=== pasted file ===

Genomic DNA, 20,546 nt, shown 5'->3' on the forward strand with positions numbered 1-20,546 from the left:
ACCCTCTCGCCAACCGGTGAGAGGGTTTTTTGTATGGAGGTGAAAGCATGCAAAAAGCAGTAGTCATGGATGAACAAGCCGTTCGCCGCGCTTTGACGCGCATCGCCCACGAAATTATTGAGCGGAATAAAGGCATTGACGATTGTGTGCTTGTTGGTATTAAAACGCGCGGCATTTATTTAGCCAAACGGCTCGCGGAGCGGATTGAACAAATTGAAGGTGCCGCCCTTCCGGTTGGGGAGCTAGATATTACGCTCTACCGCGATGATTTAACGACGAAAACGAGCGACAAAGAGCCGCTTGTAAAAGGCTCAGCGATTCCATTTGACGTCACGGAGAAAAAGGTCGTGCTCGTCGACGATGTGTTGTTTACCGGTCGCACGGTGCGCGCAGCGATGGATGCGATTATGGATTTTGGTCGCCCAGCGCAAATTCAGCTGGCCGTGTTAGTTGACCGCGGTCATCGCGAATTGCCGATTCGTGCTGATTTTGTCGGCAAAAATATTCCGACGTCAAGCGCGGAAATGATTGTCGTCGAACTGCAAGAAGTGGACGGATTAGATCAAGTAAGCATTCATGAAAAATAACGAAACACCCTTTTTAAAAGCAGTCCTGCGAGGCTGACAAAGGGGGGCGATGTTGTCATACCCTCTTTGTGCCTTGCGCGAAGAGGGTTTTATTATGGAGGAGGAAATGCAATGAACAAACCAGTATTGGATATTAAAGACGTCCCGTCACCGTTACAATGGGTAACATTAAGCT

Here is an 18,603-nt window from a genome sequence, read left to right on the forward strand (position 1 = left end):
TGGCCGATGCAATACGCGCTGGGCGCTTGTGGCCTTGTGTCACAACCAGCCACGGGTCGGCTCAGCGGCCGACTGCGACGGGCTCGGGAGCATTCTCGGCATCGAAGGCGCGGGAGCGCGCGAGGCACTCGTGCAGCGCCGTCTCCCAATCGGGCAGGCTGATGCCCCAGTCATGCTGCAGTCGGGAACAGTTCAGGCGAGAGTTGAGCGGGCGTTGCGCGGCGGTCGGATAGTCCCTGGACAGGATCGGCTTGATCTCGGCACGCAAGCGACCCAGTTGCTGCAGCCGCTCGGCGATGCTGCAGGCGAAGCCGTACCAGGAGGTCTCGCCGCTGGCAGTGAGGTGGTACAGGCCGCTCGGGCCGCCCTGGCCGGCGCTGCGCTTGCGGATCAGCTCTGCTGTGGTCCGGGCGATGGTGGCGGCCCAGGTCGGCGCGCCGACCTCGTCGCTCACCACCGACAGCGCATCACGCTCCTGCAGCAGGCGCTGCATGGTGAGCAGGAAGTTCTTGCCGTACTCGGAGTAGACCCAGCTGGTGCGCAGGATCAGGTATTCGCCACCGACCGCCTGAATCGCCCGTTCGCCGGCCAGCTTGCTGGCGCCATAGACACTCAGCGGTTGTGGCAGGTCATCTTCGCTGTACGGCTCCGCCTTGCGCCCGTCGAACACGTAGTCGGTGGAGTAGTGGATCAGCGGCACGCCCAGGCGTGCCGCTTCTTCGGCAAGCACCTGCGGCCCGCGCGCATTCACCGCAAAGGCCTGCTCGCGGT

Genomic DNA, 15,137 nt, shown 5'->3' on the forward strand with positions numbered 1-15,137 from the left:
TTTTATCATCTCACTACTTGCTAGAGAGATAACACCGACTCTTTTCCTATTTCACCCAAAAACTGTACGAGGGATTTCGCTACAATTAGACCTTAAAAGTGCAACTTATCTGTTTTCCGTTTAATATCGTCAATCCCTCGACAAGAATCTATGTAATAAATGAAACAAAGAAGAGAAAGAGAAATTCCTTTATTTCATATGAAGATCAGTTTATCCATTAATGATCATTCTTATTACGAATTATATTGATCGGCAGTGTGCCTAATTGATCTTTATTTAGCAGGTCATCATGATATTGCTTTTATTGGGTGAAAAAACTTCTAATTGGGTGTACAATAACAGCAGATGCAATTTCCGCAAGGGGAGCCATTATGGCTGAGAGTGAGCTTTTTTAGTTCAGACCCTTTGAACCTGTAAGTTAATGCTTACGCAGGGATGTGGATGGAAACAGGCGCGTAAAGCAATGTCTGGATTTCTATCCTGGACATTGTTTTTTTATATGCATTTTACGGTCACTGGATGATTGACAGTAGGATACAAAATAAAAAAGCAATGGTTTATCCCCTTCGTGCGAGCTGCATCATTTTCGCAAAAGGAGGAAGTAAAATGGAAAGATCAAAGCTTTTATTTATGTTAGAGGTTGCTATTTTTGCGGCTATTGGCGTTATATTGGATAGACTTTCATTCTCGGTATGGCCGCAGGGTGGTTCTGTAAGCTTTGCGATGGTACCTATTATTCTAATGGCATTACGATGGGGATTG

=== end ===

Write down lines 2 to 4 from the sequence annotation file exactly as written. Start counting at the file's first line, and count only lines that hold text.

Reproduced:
ACCCTCTCGCCAACCGGTGAGAGGGTTTTTTGTATGGAGGTGAAAGCATGCAAAAAGCAGTAGTCATGGATGAACAAGCCGTTCGCCGCGCTTTGACGCGCATCGCCCACGAAATTATTGAGCGGAATAAAGGCATTGACGATTGTGTGCTTGTTGGTATTAAAACGCGCGGCATTTATTTAGCCAAACGGCTCGCGGAGCGGATTGAACAAATTGAAGGTGCCGCCCTTCCGGTTGGGGAGCTAGATATTACGCTCTACCGCGATGATTTAACGACGAAAACGAGCGACAAAGAGCCGCTTGTAAAAGGCTCAGCGATTCCATTTGACGTCACGGAGAAAAAGGTCGTGCTCGTCGACGATGTGTTGTTTACCGGTCGCACGGTGCGCGCAGCGATGGATGCGATTATGGATTTTGGTCGCCCAGCGCAAATTCAGCTGGCCGTGTTAGTTGACCGCGGTCATCGCGAATTGCCGATTCGTGCTGATTTTGTCGGCAAAAATATTCCGACGTCAAGCGCGGAAATGATTGTCGTCGAACTGCAAGAAGTGGACGGATTAGATCAAGTAAGCATTCATGAAAAATAACGAAACACCCTTTTTAAAAGCAGTCCTGCGAGGCTGACAAAGGGGGGCGATGTTGTCATACCCTCTTTGTGCCTTGCGCGAAGAGGGTTTTATTATGGAGGAGGAAATGCAATGAACAAACCAGTATTGGATATTAAAGACGTCCCGTCACCGTTACAATGGGTAACATTAAGCT

Here is an 18,603-nt window from a genome sequence, read left to right on the forward strand (position 1 = left end):
TGGCCGATGCAATACGCGCTGGGCGCTTGTGGCCTTGTGTCACAACCAGCCACGGGTCGGCTCAGCGGCCGACTGCGACGGGCTCGGGAGCATTCTCGGCATCGAAGGCGCGGGAGCGCGCGAGGCACTCGTGCAGCGCCGTCTCCCAATCGGGCAGGCTGATGCCCCAGTCATGCTGCAGTCGGGAACAGTTCAGGCGAGAGTTGAGCGGGCGTTGCGCGGCGGTCGGATAGTCCCTGGACAGGATCGGCTTGATCTCGGCACGCAAGCGACCCAGTTGCTGCAGCCGCTCGGCGATGCTGCAGGCGAAGCCGTACCAGGAGGTCTCGCCGCTGGCAGTGAGGTGGTACAGGCCGCTCGGGCCGCCCTGGCCGGCGCTGCGCTTGCGGATCAGCTCTGCTGTGGTCCGGGCGATGGTGGCGGCCCAGGTCGGCGCGCCGACCTCGTCGCTCACCACCGACAGCGCATCACGCTCCTGCAGCAGGCGCTGCATGGTGAGCAGGAAGTTCTTGCCGTACTCGGAGTAGACCCAGCTGGTGCGCAGGATCAGGTATTCGCCACCGACCGCCTGAATCGCCCGTTCGCCGGCCAGCTTGCTGGCGCCATAGACACTCAGCGGTTGTGGCAGGTCATCTTCGCTGTACGGCTCCGCCTTGCGCCCGTCGAACACGTAGTCGGTGGAGTAGTGGATCAGCGGCACGCCCAGGCGTGCCGCTTCTTCGGCAAGCACCTGCGGCCCGCGCGCATTCACCGCAAAGGCCTGCTCGCGGT